The term ‘social distancing’ itself is problematic, serving discrimination and othering in disguise. The term for the situation must be ‘physical distancing’ rather than social distancing, as the latter’s literal connotation is problematic and contributes to terrifying marginalised groups. The situation does not need to be tackled by terrifying the citizens with surveillance and stigmatisation, but rather by empowering them.

However, scepticism strikes, call it social distancing or physical distancing. Whatever may be the terminology, it will ultimately manifest socially. With a whole lot of deep-rooted problems in the structure of the Indian social setup and the self-serving agenda of fulfilling the ‘dream project’ of the regime, every crisis is more than a mere event.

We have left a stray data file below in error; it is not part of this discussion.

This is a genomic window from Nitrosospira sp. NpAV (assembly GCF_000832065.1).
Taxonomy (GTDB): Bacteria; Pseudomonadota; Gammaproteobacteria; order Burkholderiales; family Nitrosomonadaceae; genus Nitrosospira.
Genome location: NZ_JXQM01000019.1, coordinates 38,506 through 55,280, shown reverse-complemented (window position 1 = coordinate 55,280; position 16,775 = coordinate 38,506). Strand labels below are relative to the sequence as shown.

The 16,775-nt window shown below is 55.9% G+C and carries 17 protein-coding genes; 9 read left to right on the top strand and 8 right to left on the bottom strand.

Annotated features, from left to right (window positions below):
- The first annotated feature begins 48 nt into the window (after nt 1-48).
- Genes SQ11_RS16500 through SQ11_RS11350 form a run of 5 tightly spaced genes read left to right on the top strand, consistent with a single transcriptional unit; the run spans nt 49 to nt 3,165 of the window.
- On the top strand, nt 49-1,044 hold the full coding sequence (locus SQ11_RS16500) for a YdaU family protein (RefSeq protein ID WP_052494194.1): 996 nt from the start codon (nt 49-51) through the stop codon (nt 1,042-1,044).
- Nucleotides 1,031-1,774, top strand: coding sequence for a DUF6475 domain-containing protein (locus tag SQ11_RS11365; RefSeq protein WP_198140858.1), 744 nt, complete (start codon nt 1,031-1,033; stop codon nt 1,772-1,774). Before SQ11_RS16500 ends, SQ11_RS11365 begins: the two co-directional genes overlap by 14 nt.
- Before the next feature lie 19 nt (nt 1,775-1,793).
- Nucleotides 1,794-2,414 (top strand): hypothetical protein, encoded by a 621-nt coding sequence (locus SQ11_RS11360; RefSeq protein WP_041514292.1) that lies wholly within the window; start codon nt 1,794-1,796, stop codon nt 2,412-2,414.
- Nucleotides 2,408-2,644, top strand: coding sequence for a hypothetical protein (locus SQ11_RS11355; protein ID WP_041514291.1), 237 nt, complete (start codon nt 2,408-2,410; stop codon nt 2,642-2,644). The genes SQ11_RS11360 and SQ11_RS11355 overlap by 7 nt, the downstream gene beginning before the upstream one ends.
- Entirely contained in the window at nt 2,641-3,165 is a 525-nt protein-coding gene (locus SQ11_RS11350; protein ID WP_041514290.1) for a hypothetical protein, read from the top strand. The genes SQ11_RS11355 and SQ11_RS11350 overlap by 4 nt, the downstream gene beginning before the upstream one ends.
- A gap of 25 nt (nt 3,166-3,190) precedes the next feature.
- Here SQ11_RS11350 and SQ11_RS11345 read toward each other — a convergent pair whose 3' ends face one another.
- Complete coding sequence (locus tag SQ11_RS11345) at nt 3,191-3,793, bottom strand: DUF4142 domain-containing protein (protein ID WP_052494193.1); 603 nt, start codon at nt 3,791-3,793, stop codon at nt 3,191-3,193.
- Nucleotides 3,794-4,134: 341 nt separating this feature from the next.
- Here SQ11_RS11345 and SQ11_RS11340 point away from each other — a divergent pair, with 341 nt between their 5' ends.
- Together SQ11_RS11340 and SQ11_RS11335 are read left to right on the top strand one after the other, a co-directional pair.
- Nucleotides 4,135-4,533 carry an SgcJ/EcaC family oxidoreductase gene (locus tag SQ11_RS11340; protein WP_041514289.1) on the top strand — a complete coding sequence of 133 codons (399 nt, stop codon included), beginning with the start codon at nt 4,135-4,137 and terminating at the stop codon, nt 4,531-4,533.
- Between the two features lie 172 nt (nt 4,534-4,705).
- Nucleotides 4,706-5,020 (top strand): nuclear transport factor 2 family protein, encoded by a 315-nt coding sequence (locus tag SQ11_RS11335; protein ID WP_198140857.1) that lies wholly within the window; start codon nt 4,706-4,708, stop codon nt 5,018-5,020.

It is a grand epoch with complex characteristics which cannot be solved by banging thalis or lighting diyas, but with well-thought-out and inclusive plans, which seem rather unachievable under this exclusionary regime.

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An ambassador and trained facilitator under Eco Femme (a social enterprise working towards menstrual health in south India), Sanjina is also an active member of the MHM Collective- India and Menstrual Health Alliance- India. She has conducted Menstrual Health sessions in multiple government schools adopted by Rotary District 3240 as part of their WinS project in rural Bengal. She has also delivered training of trainers on SRHR, gender, sexuality and Menstruation for Tomorrow’s Foundation, Vikramshila Education Resource Society, Nirdhan trust and Micro Finance, Tollygunj Women In Need, Paint It Red in Kolkata.